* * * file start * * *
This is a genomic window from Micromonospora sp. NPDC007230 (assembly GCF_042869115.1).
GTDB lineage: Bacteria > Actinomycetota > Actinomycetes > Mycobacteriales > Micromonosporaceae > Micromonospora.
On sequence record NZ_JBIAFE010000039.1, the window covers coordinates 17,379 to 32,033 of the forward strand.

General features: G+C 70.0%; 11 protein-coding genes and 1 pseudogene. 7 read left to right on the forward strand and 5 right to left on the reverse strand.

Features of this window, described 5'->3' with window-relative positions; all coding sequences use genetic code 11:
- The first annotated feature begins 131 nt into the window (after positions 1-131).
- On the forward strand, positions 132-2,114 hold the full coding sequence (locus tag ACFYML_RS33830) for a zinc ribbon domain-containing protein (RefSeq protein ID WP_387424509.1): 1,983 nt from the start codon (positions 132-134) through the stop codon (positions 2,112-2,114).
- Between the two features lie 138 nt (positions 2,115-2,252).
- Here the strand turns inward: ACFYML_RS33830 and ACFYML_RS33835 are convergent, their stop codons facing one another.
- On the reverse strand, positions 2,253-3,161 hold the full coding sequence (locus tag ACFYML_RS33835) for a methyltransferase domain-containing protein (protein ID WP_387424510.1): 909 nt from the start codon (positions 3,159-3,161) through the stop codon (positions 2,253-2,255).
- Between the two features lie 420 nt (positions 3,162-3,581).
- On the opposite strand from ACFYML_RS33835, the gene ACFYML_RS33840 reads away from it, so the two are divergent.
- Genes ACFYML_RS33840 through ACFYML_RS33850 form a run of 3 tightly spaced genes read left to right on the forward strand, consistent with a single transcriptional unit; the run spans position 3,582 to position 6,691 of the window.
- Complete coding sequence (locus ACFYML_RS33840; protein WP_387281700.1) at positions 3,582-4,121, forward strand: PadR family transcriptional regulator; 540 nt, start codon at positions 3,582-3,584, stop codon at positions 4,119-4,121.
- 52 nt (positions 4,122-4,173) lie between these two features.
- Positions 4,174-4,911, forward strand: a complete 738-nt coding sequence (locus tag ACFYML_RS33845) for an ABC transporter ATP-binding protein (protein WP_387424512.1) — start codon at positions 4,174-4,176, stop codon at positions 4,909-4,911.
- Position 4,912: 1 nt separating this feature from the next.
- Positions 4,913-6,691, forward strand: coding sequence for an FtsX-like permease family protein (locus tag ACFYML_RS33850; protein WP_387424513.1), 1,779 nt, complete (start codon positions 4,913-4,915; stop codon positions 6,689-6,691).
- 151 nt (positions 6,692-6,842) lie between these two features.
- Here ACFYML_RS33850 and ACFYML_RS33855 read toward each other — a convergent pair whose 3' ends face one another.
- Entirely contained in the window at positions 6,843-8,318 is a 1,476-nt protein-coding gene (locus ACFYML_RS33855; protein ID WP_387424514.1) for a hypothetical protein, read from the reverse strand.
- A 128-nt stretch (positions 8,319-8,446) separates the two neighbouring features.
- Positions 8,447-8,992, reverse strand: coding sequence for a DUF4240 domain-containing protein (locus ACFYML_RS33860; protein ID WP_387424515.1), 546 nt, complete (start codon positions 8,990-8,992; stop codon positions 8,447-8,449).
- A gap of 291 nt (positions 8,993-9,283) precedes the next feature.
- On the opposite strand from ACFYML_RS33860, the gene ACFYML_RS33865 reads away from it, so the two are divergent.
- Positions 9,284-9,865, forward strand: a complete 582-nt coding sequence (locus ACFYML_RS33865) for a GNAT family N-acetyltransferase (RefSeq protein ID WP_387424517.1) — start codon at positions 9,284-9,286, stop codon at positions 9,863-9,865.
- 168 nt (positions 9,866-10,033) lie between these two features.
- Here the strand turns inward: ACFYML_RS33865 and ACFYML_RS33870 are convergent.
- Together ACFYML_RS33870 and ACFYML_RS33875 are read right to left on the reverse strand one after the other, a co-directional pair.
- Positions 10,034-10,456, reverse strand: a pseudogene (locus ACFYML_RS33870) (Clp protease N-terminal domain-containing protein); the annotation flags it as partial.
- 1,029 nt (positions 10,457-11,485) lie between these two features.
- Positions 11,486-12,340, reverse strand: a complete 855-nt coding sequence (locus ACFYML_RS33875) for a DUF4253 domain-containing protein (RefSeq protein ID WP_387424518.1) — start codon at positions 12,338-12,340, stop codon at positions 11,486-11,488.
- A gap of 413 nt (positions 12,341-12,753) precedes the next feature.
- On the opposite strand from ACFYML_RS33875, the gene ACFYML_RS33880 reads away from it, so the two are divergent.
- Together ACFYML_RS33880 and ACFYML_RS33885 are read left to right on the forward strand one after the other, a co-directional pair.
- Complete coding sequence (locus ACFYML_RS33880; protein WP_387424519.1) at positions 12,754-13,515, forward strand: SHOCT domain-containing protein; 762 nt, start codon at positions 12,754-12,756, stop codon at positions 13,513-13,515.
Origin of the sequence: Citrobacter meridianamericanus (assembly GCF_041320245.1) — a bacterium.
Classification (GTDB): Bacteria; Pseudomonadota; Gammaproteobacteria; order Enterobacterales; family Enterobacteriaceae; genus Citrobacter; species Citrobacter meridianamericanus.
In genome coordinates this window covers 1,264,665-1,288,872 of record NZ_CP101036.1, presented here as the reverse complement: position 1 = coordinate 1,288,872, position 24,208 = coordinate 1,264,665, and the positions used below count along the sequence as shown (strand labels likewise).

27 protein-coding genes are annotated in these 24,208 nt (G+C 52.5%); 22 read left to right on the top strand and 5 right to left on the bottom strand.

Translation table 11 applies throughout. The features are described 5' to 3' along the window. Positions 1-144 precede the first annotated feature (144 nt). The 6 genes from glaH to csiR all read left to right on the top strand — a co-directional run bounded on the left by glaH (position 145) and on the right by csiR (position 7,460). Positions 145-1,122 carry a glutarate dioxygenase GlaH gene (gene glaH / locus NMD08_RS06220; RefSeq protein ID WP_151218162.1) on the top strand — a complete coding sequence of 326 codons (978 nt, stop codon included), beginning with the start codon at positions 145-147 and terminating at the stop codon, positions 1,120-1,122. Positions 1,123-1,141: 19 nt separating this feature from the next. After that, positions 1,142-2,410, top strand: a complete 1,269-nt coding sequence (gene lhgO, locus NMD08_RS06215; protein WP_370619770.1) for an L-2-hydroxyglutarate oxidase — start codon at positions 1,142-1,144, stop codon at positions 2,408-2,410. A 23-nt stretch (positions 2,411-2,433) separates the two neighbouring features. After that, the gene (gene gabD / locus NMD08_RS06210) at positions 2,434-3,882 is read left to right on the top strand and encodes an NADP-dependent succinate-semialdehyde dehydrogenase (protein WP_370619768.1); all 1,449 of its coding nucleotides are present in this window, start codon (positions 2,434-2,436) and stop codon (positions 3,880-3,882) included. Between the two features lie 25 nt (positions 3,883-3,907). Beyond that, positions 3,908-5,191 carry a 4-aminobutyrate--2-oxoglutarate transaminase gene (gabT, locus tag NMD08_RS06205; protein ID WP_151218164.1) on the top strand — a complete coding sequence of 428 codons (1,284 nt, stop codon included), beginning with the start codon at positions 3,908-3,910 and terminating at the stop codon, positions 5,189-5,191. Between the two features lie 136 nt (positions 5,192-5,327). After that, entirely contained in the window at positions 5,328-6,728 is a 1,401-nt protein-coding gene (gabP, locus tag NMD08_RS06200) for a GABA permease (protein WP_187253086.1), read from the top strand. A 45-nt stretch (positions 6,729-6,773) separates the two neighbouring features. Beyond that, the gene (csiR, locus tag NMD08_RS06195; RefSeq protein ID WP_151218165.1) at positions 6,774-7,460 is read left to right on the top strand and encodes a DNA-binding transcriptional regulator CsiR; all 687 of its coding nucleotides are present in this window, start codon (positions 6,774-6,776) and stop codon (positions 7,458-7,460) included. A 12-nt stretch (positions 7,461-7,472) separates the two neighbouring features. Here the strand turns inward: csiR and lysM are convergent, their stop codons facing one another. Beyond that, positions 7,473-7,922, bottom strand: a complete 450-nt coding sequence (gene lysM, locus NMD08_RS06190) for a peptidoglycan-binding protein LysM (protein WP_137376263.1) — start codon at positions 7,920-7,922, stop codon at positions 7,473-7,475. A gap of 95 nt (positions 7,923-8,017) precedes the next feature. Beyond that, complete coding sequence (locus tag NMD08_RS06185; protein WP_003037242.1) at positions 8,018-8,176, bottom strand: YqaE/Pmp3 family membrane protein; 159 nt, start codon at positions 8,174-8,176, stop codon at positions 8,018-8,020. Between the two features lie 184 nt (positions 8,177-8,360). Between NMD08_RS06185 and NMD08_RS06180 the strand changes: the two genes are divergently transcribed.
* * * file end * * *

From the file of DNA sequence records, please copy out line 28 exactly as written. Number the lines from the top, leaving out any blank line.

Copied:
- Here the strand turns inward: ACFYML_RS33865 and ACFYML_RS33870 are convergent.